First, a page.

The “$70+ Games” Argument Loses All Credibility When It Comes From Embracer Group

Embracer saying it makes me want to disagree straight away.

Story Highlights

  • The notorious Embracer Group believes it’s worth considering raising video game prices beyond $70.
  • With gaming adding monetization practices, season passes, and post-launch content, it’s not agreeable.
  • Above all, the argument carries no weight if Embracer’s making it; the giant has done enough damage.

At some point, you must have pondered it too that video gaming is slowly but surely becoming quite expensive. What with the $70 games and all the DLCs and Season Passes costing extra, it’s getting tough being a gamer. This is precisely why the game subscription services are a godsend. Instead of desperately waiting for sales, you can now pay a small fee for many games in a collection.

However, the fact remains that certain games suffer from overpricing issues when compared to what they offer. Yet, the game companies believe the ceiling can still be raised regarding pricing. The infamous Embracer Group believes even the $70 tag is not enough. Seriously Embracer Group?

YouTube video

Is A Price Hike Acceptable?

Before discussing what exactly Embracer Group is trying to pull here, let’s see where we stand on raising the price first. Forget Embracer and its game for a moment, and consider it in a more general context. Would you be willing to pay more than $70 for AAA games? If you ask me, I think I’ll be leaning more towards “No way.”

Game industry: We need to charge 70 dollars. Games are too expensive to make and we’re not making enough.
byu/GoodVillain101 inTwoBestFriendsPlay

Of course, I have my reasons for saying this. First and foremost is the matter of differentiation. An argument can be made that a game with more content can be sold for more, but how will this “more content” be judged? The way I see it, once a game crosses this $70 threshold, it won’t be long before it becomes the norm, regardless of the content.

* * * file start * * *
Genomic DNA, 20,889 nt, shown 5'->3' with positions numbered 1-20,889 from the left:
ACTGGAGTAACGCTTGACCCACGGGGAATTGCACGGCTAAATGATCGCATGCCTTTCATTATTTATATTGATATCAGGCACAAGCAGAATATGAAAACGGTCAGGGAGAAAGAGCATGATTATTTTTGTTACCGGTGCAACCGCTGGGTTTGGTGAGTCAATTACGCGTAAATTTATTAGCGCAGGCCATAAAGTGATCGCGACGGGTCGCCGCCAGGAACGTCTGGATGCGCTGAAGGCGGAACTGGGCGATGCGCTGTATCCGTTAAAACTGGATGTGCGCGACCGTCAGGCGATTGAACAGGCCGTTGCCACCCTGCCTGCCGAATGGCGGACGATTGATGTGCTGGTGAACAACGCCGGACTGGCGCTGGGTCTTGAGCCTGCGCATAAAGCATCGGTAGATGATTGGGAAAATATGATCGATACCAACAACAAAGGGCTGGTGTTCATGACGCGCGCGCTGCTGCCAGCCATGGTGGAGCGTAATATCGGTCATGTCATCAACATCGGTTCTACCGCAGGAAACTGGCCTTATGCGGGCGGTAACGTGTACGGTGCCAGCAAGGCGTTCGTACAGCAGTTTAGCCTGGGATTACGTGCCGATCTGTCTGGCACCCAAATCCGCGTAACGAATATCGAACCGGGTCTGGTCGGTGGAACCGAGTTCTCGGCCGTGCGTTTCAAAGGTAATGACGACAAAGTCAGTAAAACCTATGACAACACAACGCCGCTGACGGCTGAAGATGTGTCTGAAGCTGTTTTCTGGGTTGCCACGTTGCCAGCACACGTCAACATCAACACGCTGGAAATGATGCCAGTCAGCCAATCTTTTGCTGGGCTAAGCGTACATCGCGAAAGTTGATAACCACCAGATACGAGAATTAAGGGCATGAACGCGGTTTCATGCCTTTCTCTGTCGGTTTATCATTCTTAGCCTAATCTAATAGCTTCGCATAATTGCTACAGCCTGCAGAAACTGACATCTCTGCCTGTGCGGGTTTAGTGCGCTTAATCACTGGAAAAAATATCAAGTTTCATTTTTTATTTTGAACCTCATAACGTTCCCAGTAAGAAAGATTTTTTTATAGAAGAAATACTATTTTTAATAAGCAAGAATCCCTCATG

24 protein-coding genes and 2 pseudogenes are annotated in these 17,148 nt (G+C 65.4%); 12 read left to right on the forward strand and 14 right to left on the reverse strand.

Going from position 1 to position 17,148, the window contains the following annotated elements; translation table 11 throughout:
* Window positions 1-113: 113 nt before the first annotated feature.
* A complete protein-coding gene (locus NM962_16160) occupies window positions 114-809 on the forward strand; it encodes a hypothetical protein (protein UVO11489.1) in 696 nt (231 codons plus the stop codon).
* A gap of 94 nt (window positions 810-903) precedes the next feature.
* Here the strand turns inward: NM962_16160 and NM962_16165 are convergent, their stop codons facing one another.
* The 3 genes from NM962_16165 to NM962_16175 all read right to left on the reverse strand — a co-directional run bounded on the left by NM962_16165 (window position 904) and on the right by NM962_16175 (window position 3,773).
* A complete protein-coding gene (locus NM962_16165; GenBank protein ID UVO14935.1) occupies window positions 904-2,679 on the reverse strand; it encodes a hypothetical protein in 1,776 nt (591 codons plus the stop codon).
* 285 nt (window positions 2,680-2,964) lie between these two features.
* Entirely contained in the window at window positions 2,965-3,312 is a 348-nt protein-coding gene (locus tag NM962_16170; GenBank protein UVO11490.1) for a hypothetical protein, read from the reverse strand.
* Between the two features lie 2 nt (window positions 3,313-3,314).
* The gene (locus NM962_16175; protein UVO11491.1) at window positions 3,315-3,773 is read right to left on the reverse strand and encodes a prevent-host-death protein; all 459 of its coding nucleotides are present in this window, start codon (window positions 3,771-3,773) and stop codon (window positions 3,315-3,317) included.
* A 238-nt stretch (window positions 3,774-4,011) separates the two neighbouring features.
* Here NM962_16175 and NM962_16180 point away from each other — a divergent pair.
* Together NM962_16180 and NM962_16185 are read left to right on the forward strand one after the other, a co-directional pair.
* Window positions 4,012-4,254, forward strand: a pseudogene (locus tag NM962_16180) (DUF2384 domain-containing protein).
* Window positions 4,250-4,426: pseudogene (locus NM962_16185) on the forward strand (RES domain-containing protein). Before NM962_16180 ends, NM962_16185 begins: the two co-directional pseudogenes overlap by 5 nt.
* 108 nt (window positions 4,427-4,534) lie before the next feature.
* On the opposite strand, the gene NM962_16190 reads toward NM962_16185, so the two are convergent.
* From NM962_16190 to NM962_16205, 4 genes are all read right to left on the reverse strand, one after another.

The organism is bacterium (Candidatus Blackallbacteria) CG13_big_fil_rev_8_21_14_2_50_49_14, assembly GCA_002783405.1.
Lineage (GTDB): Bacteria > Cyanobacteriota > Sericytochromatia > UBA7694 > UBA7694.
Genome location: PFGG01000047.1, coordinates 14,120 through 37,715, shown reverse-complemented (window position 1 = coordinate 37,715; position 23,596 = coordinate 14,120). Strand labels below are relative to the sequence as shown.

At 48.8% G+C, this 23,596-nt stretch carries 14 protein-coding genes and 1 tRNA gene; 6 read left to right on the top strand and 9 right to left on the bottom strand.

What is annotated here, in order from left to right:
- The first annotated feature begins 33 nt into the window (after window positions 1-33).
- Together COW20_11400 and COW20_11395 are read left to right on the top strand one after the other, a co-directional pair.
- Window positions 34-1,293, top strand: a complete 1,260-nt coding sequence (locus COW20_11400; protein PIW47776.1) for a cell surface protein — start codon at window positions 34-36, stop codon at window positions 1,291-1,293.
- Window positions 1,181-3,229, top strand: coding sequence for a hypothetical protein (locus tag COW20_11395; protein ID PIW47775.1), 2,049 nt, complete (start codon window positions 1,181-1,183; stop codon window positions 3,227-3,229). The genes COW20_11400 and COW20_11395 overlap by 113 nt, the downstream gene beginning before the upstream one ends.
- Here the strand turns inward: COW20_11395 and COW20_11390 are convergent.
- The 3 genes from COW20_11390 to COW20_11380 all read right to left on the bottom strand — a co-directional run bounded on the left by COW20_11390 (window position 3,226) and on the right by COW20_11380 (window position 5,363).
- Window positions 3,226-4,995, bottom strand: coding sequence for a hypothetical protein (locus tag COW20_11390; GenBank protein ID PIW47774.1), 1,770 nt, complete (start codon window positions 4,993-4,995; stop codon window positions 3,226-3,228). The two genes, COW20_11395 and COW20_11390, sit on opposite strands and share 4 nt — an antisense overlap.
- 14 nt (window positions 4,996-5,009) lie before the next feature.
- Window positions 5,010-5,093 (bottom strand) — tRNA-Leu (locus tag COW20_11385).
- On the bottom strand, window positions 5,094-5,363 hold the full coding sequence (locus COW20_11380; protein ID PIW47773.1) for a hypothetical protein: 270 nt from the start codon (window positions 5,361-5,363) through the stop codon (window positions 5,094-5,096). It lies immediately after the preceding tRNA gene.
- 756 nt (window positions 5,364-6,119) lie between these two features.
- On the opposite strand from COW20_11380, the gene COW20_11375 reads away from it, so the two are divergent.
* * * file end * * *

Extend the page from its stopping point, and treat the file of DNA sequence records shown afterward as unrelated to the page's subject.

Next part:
Don’t get me wrong, I’m all in for the “quality over quantity.” I’ll always appreciate a short but extremely well-done game, and criticize a long but repetitive game. Pricing is a different matter though. Even now, I believe certain games didn’t do enough to justify the $70 price tag. However, considering the lengthy development cycles and high production costs of AAA games, it can’t be helped.

Even $70 for some games is questionable | Source: Steam
Even $70 for some games is questionable | Source: Steam

I understand that, but that is all the more reason why we need more AA and indies in the meantime of this lengthy development. These short adventures can be created and subsequently sold for less while providing both ample entertainment and be easy on the pocket. Of course, it all comes down to whether the greedy companies will allow something like this.

Indie games seem better than AAA nowadays?
byu/relxp inpcgaming

This brings me to the next point. Video gaming has become so much of a business that a price hike is out of the question if seen from the consumer’s perspective. Even when games are $70, the concepts of live services, microtransactions, battle passes, incomplete games in the guise of “paid post-launch content,” and stuff like this are running amok.

Embracer Group’s Credibility Is Shot